Pattern of T2 hypointensity associated with ring-enhancing brain lesions can help to differentiate pathology

Research output: Contribution to journalArticle

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Abstract

Ring-enhancing lesions seen on MR images can occur with a variety of etiologies. Some ring-enhancing lesions have hypointense rims peripherally on T2-weighted MR images. In this study, we examined whether T2 hypointense rims were associated with specific pathologies. A search for ring-enhancing lesions on MR images obtained from 1996 to 2004 was performed, and revealed 221 patients with MRI findings of ring enhancement. The pattern of T2 hypointensity (arc or rim) corresponding with ring enhancement was recorded. In addition, we analyzed other imaging characteristics, including signal on diffusion-weighted images, central homogeneity on T2 and multiplicity of lesions. We then reviewed clinical data on the patients to ascertain the diagnosis for each examination. The most common associated pathologies in our study were gliomas (40%), metastases (30%), abscesses (8%) and multiple sclerosis (MS; 6%). Hypointense borders on T2-weighted images were present in 67% of lesions in the form of a rim in 40% and an arc in 60%. Abscesses had the highest percentage of hypointense rims. Metastases and gliomas more commonly had arcs, and MS lesions were divided between rims and arcs. Abscesses and MS lesions were more commonly homogeneous centrally, compared to gliomas and metastases. Additionally, abscesses were more often bright on diffusion imaging than the other pathologies. As expected, abscesses and MS lesions were usually multiple, whereas metastases were typically multiple in approximately 50% of the patients; gliomas were generally solitary. Trends in T2 hypointensity may aid in distinguishing among etiologies of ring-enhancing lesions, although there is overlap between the MR appearance of these various pathologies.

Original languageEnglish (US)
Pages (from-to)143-149
Number of pages7
JournalNeuroradiology
Volume48
Issue number3
DOIs
StatePublished - Mar 2006

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Abscess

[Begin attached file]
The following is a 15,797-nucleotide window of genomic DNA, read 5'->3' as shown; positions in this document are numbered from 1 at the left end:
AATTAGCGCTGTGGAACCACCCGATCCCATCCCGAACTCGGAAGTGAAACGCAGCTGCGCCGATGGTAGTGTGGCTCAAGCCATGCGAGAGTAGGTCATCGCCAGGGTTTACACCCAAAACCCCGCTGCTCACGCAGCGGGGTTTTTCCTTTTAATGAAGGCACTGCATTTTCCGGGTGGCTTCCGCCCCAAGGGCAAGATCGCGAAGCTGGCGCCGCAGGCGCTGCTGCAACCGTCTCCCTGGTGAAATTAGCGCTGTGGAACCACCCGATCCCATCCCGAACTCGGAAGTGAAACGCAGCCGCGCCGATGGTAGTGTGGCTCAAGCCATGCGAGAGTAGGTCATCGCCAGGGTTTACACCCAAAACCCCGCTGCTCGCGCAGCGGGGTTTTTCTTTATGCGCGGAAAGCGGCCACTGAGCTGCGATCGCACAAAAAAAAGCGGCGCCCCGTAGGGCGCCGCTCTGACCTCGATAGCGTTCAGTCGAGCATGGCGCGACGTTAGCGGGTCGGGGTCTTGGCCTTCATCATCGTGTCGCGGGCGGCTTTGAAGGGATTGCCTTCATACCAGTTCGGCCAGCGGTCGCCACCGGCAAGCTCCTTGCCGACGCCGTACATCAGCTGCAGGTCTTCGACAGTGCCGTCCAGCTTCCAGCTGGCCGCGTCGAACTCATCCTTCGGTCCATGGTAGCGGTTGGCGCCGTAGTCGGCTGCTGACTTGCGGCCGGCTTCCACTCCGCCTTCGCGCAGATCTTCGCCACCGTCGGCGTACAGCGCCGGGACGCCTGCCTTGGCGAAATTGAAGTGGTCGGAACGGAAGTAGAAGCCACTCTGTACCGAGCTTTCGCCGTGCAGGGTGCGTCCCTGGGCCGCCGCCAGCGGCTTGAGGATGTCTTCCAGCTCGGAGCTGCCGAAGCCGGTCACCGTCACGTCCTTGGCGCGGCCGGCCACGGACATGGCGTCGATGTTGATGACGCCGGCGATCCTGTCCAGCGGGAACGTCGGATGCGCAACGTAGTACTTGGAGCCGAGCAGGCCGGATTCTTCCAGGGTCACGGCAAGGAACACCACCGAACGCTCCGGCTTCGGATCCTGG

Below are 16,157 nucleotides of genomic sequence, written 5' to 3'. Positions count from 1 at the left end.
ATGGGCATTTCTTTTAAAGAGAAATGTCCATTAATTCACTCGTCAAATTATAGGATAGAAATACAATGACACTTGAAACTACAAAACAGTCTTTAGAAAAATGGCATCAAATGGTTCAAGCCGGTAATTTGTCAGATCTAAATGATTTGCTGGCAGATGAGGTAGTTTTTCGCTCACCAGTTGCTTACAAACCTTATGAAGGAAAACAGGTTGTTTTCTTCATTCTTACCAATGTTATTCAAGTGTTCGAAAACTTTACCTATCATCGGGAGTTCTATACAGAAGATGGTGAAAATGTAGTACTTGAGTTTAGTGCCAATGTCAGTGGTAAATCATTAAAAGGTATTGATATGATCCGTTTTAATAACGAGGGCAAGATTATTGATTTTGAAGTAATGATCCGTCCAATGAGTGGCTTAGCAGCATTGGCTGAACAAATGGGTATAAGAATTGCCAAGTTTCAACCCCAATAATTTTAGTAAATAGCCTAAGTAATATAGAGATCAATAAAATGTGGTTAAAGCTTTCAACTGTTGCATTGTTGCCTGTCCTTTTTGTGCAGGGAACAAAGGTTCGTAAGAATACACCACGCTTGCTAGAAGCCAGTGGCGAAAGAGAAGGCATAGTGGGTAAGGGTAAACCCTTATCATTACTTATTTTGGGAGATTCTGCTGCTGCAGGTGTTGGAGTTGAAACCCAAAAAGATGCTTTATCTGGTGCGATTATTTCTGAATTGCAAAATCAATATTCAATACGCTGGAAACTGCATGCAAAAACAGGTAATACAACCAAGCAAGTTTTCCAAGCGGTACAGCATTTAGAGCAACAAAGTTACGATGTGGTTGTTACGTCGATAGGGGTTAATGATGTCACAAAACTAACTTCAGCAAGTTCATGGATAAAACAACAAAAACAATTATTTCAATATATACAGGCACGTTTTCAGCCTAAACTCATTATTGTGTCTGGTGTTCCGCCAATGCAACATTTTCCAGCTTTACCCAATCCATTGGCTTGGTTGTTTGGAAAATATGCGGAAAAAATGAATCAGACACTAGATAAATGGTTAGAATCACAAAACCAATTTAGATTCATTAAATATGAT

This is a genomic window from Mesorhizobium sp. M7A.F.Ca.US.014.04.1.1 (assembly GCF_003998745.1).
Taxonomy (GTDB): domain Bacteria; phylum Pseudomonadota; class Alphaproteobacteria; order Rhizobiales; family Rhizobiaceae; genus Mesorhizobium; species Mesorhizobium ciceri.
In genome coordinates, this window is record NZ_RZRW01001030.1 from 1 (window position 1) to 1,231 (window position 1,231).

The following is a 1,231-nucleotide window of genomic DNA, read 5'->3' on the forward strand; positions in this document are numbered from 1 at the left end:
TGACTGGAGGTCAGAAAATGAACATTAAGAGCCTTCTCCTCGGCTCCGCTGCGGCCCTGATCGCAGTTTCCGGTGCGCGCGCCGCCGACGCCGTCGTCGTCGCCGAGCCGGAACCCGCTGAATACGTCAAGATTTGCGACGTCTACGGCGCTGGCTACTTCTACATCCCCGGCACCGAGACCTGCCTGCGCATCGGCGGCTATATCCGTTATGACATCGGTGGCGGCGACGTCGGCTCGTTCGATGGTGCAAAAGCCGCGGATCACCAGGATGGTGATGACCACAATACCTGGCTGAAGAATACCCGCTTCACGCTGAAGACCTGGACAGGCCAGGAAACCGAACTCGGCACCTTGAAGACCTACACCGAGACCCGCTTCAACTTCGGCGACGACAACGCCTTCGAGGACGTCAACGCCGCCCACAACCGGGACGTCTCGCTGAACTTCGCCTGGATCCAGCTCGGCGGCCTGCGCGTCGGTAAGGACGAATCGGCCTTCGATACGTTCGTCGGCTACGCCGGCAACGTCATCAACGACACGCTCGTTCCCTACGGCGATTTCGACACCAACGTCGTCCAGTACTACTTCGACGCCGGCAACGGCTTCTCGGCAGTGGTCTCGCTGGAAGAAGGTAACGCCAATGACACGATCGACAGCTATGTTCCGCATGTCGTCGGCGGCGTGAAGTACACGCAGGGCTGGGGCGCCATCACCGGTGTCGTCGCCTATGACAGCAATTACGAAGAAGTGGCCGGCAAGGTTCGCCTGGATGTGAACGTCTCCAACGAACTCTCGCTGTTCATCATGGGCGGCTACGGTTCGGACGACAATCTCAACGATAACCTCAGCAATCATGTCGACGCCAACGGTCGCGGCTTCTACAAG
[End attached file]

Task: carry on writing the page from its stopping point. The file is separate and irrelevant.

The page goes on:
Glioma
Pathology
Neoplasm Metastasis
Brain
Multiple Sclerosis

Keywords

  • Brain abscess
  • Brain tumor
  • Multiple sclerosis
  • Ring-enhancing lesions
  • T2 peripheral hypointensity

ASJC Scopus subject areas

  • Clinical Neurology
  • Radiology Nuclear Medicine and imaging
  • Radiological and Ultrasound Technology

Cite this

Pattern of T2 hypointensity associated with ring-enhancing brain lesions can help to differentiate pathology. / Schwartz, K. M.; Erickson, Bradley J; Lucchinetti, Claudia F.

In: Neuroradiology, Vol. 48, No. 3, 03.2006, p. 143-149.

Research output: Contribution to journalArticle

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abstract = "Ring-enhancing lesions seen on MR images can occur with a variety of etiologies. Some ring-enhancing lesions have hypointense rims peripherally on T2-weighted MR images. In this study, we examined whether T2 hypointense rims were associated with specific pathologies. A search for ring-enhancing lesions on MR images obtained from 1996 to 2004 was performed, and revealed 221 patients with MRI findings of ring enhancement. The pattern of T2 hypointensity (arc or rim) corresponding with ring enhancement was recorded. In addition, we analyzed other imaging characteristics, including signal on diffusion-weighted images, central homogeneity on T2 and multiplicity of lesions. We then reviewed clinical data on the patients to ascertain the diagnosis for each examination. The most common associated pathologies in our study were gliomas (40{\%}), metastases (30{\%}), abscesses (8{\%}) and multiple sclerosis (MS; 6{\%}). Hypointense borders on T2-weighted images were present in 67{\%} of lesions in the form of a rim in 40{\%} and an arc in 60{\%}. Abscesses had the highest percentage of hypointense rims. Metastases and gliomas more commonly had arcs, and MS lesions were divided between rims and arcs. Abscesses and MS lesions were more commonly homogeneous centrally, compared to gliomas and metastases. Additionally, abscesses were more often bright on diffusion imaging than the other pathologies. As expected, abscesses and MS lesions were usually multiple, whereas metastases were typically multiple in approximately 50{\%} of the patients; gliomas were generally solitary. Trends in T2 hypointensity may aid in distinguishing among etiologies of ring-enhancing lesions, although there is overlap between the MR appearance of these various pathologies.",
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